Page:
Since it's a 2019, we were able to get a substantial amount taken off the price, which put it in our range and, since it will probably be the last trailer I buy, I wanted it to be solid enough to take me another couple or three decades.

As for specs, I needed the widest stalls they had standard (no time to custom order), and the Edge boasts 3, 40" stalls with drop down windows and bars. Since the trailer is 7'3" wide, the diagonal lengths of the stalls are also longer than most. They close with slam latches. (To get that extra width, they incorporate a portion of the wheel wells, which you can see in the photos.)




I didn't know I needed the front door, but the benefits of being able to haul more gear when you only have two horses and can keep the first slot empty--and of being able to get to the front horse, if necessary, without unloading the others, was a good selling point. (Oh, and don't forget the logo--gotta love a horse logo--it's a $900 option from Logan, but comes standard on the Edges. I think it should be on all their trailers).



It also has double back doors with windows, bringing in more light for the horses.  Again, not something I thought I needed, but it sure makes a difference in an enclosed trailer. The off-side windows slide open and have screens.


All the doors have latches and stoppers to keep them open.  I've already tested them against the wind, and they hold great.  The Edge also comes with low-profile LED flood lights on the outside. They're as bright as I will need them.

I'm more of a wood floor person, but the Edge wasn't offered that way--it has their their aluminum, whiz proof flooring..




Many of my friends have it, and they all love it.  They say it cuts down on the odor of urine, it's easy to clean, and it drains well.  If a horse paws a hole into it, they sell an epoxy form of it that you can mix and apply at home to patch it.  (I'm sure we will be doing this.)

Here's more information on their website. Suregrip Permanent Rubber Floor.  We shall see how I like it. The jury is still out.  Advocates of wood floors say that aluminum has more vibration, thus more stress on your horse's legs.  Some of the people I know who own Logan Edges disagree. Has anyone else had experience with them?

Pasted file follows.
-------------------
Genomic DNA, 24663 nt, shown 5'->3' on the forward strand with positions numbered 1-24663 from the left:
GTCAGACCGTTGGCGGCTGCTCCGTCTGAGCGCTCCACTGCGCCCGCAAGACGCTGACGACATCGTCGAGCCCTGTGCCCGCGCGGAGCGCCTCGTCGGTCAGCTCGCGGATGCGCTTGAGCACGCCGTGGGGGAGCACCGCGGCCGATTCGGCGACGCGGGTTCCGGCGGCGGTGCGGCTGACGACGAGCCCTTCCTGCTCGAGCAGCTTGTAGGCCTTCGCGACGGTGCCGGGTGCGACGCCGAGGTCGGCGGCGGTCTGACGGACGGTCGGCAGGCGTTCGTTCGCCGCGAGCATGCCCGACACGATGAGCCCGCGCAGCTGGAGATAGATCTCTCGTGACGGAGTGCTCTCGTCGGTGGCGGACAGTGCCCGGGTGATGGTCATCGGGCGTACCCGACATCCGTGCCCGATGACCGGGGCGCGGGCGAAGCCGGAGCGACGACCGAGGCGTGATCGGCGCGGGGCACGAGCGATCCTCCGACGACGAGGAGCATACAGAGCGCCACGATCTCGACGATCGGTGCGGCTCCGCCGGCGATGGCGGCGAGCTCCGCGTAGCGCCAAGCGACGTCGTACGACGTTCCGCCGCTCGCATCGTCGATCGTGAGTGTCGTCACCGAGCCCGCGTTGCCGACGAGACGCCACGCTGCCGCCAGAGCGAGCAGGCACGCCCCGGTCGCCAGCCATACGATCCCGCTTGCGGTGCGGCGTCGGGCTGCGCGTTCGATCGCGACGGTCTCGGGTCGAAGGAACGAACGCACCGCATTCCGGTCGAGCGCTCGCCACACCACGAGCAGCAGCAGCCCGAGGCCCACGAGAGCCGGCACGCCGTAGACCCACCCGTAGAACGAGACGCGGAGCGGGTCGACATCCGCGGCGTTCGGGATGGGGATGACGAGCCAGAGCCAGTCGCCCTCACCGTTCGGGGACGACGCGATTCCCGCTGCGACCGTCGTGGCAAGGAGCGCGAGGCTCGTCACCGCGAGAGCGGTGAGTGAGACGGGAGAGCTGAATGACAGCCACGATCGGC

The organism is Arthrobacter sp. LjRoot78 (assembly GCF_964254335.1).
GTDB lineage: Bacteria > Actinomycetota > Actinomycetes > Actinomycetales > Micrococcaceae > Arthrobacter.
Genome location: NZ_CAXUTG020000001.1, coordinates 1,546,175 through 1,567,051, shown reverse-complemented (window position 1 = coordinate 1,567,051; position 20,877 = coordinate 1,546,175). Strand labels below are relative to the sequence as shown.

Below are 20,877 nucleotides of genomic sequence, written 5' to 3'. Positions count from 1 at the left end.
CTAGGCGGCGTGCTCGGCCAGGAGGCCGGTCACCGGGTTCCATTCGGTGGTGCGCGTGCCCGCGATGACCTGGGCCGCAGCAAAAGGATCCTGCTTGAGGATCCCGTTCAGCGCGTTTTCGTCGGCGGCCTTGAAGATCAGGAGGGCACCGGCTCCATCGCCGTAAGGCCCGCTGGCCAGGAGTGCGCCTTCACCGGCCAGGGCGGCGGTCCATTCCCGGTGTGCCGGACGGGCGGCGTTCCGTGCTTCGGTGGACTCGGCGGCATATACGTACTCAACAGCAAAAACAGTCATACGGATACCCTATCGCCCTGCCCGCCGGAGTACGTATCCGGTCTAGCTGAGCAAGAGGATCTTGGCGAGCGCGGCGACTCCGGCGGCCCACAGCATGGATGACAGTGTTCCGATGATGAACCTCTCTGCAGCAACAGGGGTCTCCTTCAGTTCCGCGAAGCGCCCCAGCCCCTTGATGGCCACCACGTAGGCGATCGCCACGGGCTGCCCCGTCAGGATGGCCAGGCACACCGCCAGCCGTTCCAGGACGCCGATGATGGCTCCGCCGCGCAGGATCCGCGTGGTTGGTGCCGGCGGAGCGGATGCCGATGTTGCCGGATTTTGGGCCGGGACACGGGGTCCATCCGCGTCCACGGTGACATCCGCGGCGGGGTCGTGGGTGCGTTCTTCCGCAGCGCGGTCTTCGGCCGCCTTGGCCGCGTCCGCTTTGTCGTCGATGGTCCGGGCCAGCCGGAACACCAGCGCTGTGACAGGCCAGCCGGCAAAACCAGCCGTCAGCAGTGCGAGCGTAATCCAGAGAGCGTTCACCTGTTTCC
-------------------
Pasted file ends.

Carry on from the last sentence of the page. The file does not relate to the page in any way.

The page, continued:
I got in the back and had my husband haul me around so I could get a feel for what the horse's feel.  Ahem! He went over a speed bump too fast, and I have yet to forgive him for that, but I'm getting closer.

The trailer is aluminum on steel frame with triple walls and insulated coach and tack room.  The tack room also has an extra 1', plus the extra width of the trailer.  It is slightly bigger than my old trailer's tack room.  There is no way I could have gone any smaller.


I love the window on the tack room door.  The room is large enough to be a comfortable size dressing room, and the natural light and breeze (when screen is used) is wonderful. My husband is installing a 12 volt deep charge battery that will operate all the LED lights without the trailer being run by the truck. It's super simple.



All moved in.



\

I didn't think I'd like the swinging blanket bar on the door, but it turns out I love it.  It gets the bulky blankets out of the trailer space, and it puts them out in the sun and breeze to dry off and air out!  I found that my tack room is much more orderly and spacious with them outside.  It's also good because when you swing the saddle rack out, you can discard of both items, saddle and blanket, without climbing into the trailer.

***

As odd as it sounds, right after I purchased the trailer, I wasn't really feeling the joy.  My head was swimming with horse trailer images and factoids, and I even dreamed of horse trailers for two nights. Horse trailer nightmares! Blah-humbug.

But when I put them side by side, and walked back into my broken down, rusted old trailer, I realized it was the right thing to do, and my trailer had become a hazard.  It is so bad, I've decided not to sell it, but to keep it, instead, as a utility trailer.


The old trailer earned every bit of the $4,200 I bought it for in 2003.  Oh my!  The adventures I had!!  For a trail rider, like myself, a trailer is worth its weight in gold. And I am so excited to use this one!

And here is Tumbleweed checking it out. He jumped right in.




Update : I have used the new trailer now, several times, and I love it.  It's so much sturdier, and when the horses move around, there's very little movement. The tack room is just wonderful. The flooring--amazing!  I love it.